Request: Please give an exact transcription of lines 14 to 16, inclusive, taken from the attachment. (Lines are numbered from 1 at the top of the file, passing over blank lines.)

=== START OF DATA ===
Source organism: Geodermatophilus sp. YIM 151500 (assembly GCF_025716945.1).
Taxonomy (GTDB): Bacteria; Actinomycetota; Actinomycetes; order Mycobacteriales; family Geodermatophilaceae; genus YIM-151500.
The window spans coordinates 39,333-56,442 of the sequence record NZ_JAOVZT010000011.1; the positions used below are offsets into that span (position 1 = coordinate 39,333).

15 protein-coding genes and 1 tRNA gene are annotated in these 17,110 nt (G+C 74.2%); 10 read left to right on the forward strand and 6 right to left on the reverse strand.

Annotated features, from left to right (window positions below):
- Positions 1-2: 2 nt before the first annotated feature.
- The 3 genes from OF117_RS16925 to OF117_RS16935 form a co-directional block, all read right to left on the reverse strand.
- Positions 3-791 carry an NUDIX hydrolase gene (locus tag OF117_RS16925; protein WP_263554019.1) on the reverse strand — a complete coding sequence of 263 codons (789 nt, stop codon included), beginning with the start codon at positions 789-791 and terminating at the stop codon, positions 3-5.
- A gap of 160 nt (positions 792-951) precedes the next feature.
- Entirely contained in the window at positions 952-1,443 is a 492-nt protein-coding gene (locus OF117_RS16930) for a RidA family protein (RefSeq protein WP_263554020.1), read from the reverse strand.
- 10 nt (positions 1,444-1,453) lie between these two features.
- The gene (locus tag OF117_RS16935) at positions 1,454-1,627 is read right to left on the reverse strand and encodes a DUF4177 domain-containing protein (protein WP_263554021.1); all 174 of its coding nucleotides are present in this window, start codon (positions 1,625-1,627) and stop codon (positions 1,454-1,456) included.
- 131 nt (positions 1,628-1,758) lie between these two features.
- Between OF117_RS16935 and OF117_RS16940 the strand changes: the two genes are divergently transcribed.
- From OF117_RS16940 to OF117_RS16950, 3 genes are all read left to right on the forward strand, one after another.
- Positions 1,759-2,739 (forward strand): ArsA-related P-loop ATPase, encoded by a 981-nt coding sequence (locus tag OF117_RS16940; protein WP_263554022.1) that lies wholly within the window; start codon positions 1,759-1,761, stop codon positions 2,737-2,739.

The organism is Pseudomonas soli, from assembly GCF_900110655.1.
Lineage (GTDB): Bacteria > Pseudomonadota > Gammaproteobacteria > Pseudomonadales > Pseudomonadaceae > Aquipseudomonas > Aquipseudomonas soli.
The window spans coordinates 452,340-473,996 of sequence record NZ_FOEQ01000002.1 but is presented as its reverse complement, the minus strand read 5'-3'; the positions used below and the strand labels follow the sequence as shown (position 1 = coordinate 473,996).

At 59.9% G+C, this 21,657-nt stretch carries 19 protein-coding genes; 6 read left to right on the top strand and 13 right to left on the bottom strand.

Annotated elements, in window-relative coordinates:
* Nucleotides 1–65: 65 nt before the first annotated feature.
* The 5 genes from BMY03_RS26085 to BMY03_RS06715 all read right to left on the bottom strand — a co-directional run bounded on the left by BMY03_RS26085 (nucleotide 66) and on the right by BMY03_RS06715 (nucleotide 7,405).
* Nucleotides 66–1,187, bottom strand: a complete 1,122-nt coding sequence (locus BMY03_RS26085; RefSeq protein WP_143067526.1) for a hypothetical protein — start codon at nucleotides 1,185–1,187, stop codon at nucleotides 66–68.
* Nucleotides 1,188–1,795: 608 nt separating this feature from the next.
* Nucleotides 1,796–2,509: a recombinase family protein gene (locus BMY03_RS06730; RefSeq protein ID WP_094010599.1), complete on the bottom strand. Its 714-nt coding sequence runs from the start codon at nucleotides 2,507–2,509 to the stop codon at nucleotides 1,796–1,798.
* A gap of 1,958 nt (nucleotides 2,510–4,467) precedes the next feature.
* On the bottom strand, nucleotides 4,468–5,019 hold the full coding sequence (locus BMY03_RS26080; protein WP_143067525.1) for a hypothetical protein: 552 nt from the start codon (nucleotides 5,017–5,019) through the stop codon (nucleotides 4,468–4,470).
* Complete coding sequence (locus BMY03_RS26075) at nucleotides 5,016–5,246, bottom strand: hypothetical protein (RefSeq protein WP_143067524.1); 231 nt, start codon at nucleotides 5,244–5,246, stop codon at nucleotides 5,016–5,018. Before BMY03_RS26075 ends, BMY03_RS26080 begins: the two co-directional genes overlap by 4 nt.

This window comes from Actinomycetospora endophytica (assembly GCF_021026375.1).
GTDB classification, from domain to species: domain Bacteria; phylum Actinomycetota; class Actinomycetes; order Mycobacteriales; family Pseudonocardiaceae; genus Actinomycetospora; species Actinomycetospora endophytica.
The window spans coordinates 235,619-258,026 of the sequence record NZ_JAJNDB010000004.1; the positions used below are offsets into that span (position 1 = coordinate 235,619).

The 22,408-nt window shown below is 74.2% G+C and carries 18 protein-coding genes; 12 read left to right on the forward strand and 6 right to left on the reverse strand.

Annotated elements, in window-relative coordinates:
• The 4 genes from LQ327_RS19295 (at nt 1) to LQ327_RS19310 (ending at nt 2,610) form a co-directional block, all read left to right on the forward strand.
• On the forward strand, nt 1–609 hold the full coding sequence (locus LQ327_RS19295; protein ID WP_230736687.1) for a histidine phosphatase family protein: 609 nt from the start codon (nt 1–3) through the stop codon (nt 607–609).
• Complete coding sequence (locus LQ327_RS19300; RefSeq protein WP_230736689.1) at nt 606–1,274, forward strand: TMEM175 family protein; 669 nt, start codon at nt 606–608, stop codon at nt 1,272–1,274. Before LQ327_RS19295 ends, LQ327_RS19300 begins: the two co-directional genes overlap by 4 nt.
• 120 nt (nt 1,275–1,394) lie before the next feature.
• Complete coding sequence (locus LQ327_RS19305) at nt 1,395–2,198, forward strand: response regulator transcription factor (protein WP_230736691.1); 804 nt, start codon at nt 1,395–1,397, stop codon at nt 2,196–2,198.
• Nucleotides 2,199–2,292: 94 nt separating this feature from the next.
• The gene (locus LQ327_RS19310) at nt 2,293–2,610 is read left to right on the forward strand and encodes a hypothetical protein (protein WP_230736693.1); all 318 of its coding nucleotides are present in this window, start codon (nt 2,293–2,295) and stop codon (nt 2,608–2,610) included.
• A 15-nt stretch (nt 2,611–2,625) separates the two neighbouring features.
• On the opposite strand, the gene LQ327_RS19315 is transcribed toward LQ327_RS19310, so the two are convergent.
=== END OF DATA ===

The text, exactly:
- Between OF117_RS16935 and OF117_RS16940 the strand changes: the two genes are divergently transcribed.
- From OF117_RS16940 to OF117_RS16950, 3 genes are all read left to right on the forward strand, one after another.
- Positions 1,759-2,739 (forward strand): ArsA-related P-loop ATPase, encoded by a 981-nt coding sequence (locus tag OF117_RS16940; protein WP_263554022.1) that lies wholly within the window; start codon positions 1,759-1,761, stop codon positions 2,737-2,739.